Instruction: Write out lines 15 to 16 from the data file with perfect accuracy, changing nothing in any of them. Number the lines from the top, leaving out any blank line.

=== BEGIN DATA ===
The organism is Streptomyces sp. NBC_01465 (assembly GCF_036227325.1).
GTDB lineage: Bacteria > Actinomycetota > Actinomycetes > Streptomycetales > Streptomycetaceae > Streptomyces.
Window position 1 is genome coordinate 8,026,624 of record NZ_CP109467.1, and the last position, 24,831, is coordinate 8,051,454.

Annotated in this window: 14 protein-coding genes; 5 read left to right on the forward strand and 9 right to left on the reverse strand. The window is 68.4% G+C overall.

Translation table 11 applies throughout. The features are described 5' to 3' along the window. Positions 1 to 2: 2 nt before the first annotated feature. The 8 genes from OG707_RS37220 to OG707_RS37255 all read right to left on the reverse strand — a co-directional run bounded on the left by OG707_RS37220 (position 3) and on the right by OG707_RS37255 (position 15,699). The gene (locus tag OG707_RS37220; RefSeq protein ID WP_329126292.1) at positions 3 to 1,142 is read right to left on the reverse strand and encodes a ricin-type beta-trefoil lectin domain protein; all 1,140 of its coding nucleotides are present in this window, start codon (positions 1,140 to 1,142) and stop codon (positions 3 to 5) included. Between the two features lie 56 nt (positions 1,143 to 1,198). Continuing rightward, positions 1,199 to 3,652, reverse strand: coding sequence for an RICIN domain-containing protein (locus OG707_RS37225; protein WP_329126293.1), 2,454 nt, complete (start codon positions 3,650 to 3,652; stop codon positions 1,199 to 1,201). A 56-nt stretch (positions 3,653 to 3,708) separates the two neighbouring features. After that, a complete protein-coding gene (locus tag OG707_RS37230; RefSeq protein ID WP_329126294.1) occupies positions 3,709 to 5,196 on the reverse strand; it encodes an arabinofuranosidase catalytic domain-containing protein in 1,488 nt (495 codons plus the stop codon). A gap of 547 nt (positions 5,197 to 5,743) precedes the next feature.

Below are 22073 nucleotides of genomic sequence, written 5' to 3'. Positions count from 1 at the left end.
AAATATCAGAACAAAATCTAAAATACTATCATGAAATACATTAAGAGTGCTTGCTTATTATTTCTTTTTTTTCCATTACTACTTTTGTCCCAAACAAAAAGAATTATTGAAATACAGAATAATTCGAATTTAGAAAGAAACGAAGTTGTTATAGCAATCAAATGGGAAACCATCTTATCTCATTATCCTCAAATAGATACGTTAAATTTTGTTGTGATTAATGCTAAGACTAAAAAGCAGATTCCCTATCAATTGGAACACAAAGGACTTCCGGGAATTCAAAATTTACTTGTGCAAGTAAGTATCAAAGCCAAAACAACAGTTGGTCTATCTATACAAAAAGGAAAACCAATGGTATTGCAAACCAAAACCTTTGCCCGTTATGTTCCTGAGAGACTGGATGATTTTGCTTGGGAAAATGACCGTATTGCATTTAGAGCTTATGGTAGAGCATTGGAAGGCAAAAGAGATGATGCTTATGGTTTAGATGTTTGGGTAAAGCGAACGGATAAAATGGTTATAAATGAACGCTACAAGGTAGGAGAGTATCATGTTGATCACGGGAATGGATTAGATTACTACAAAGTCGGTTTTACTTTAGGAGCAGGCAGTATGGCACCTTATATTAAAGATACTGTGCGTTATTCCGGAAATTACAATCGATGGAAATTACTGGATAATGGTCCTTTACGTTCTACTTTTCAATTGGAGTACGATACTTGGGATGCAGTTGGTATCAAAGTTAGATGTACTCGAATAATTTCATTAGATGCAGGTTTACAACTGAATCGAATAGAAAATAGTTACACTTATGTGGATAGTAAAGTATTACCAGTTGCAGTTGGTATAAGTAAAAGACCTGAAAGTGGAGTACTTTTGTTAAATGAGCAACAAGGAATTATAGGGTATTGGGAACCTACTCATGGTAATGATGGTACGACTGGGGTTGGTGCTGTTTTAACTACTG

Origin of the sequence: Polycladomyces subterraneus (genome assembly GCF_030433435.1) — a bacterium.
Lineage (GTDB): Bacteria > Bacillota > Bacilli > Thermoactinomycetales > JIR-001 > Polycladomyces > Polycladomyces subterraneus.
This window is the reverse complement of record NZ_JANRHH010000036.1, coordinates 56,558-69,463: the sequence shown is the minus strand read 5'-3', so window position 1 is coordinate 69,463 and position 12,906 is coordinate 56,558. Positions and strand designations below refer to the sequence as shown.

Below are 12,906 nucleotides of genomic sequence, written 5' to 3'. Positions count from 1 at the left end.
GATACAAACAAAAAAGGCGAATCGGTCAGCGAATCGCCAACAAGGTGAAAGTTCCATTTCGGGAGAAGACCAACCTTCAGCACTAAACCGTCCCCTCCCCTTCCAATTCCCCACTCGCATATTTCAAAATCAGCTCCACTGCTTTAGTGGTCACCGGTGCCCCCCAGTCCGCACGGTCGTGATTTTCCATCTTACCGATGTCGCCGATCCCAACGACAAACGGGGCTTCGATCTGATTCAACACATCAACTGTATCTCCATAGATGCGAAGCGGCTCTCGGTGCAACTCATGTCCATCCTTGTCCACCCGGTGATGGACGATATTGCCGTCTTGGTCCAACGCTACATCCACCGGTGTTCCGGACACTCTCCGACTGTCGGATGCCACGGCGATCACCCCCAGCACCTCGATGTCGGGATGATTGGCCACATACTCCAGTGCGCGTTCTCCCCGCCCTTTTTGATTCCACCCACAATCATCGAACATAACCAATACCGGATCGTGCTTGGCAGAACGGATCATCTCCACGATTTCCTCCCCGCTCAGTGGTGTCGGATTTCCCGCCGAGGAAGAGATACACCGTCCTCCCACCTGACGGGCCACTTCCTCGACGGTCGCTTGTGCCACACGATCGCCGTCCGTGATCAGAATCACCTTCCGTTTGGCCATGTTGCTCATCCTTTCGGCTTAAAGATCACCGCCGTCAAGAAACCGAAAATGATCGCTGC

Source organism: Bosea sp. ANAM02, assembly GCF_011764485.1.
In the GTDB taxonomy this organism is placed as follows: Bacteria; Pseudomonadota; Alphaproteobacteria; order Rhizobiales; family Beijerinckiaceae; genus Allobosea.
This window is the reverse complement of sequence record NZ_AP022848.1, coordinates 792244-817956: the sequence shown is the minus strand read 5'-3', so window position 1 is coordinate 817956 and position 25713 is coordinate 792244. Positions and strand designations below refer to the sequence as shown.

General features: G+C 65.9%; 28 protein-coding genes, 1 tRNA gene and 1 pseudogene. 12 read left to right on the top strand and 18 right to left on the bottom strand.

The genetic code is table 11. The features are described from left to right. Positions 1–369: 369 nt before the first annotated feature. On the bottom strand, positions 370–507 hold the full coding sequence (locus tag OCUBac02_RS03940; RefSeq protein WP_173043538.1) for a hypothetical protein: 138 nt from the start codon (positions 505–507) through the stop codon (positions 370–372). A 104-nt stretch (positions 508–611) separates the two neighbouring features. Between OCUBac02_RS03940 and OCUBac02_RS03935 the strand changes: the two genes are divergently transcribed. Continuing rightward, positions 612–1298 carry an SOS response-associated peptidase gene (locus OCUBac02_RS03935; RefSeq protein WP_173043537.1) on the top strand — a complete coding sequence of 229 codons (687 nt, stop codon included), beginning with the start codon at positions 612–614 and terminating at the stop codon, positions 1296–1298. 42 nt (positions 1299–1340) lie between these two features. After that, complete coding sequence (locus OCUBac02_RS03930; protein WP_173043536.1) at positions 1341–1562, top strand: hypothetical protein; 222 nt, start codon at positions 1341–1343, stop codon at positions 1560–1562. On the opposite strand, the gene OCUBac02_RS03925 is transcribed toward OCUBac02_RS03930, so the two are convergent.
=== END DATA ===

This window is the reverse complement of sequence record NZ_AP022848.1, coordinates 792244-817956: the sequence shown is the minus strand read 5'-3', so window position 1 is coordinate 817956 and position 25713 is coordinate 792244. Positions and strand designations below refer to the sequence as shown.

General features: G+C 65.9%; 28 protein-coding genes, 1 tRNA gene and 1 pseudogene. 12 read left to right on the top strand and 18 right to left on the bottom strand.